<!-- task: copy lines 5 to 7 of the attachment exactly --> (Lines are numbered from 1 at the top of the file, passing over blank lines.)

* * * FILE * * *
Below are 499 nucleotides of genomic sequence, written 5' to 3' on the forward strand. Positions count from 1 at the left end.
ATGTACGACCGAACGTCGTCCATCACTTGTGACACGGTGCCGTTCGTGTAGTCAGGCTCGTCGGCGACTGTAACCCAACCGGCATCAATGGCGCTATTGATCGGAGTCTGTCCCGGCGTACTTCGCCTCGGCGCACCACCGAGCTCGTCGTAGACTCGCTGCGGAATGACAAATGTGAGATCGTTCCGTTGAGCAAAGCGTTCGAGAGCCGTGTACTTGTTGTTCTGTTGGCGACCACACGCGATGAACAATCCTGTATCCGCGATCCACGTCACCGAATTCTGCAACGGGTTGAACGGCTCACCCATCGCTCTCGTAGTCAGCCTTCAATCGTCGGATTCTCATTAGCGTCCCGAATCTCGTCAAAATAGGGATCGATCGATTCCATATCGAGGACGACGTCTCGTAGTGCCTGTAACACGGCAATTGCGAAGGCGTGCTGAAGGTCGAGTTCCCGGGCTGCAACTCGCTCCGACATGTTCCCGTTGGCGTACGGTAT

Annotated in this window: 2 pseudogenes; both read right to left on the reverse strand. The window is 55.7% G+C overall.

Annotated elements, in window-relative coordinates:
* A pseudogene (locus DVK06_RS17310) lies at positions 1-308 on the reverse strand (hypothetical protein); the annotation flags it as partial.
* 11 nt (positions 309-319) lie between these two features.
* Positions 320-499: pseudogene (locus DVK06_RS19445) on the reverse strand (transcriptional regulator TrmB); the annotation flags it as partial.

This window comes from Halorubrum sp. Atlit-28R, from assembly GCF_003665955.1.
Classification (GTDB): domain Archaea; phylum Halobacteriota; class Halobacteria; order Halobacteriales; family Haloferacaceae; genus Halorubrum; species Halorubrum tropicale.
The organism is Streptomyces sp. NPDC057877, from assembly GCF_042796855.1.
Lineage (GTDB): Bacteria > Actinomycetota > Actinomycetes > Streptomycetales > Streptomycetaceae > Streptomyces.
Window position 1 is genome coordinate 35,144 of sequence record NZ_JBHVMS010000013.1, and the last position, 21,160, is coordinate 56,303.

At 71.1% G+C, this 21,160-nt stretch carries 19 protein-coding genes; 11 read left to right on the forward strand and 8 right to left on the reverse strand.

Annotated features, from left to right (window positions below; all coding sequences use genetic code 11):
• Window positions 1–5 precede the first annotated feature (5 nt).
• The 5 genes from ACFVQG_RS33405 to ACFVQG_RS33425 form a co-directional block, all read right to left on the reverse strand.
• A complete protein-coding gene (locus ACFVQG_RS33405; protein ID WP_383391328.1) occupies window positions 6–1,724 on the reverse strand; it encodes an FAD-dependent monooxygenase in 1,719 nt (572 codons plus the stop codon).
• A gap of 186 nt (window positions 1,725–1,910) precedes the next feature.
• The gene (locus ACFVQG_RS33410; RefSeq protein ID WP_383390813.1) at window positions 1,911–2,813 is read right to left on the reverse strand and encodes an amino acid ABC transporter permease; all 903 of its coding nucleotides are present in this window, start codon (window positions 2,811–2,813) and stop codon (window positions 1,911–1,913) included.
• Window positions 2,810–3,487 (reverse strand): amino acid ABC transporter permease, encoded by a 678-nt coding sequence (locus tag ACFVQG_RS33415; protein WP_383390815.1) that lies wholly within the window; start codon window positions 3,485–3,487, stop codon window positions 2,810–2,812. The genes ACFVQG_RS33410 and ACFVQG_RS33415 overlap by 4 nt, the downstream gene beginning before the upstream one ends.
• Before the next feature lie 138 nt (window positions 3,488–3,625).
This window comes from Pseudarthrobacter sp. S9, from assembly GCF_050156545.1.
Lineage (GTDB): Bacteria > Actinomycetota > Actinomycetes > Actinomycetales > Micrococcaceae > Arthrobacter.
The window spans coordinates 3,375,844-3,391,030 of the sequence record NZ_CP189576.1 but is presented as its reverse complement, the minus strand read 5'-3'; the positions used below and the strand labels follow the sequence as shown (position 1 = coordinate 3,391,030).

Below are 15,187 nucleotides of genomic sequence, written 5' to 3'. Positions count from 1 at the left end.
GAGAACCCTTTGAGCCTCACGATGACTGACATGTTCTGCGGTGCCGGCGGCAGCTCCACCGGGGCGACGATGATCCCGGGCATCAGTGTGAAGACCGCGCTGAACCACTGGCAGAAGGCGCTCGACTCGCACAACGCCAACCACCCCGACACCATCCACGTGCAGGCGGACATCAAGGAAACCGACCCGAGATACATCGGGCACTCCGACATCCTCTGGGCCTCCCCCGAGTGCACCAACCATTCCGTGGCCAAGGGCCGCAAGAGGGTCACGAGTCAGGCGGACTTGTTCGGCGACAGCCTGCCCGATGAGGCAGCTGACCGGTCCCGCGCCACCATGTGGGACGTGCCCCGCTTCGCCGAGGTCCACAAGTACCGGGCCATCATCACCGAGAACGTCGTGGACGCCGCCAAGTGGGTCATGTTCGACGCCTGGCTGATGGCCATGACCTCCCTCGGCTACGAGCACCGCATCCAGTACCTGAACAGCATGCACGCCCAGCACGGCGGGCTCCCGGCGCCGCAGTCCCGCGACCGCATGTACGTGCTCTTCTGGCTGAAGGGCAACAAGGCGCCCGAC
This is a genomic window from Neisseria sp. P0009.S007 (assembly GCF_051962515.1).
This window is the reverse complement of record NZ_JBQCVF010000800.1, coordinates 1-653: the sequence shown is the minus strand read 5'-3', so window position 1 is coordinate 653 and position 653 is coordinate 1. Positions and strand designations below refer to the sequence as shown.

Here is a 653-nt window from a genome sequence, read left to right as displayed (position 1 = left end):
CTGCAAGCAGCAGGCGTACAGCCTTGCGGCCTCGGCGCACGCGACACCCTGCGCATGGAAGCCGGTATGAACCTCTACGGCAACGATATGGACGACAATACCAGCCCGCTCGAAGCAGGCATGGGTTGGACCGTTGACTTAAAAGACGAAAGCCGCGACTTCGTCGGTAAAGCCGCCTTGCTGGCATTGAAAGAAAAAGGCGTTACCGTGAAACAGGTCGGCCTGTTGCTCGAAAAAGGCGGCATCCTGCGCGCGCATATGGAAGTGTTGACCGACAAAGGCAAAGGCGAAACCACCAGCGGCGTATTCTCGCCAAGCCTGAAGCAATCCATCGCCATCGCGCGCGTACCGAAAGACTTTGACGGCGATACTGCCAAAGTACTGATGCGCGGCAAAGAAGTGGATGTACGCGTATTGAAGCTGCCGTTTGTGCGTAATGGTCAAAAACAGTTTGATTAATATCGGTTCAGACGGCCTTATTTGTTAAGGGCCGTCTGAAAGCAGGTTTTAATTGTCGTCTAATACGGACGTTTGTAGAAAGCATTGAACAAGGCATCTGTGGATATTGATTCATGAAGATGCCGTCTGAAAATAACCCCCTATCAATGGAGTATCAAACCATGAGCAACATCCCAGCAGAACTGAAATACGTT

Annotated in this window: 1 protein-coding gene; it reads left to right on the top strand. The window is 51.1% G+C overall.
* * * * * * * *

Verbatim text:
* A pseudogene (locus DVK06_RS17310) lies at positions 1-308 on the reverse strand (hypothetical protein); the annotation flags it as partial.
* 11 nt (positions 309-319) lie between these two features.
* Positions 320-499: pseudogene (locus DVK06_RS19445) on the reverse strand (transcriptional regulator TrmB); the annotation flags it as partial.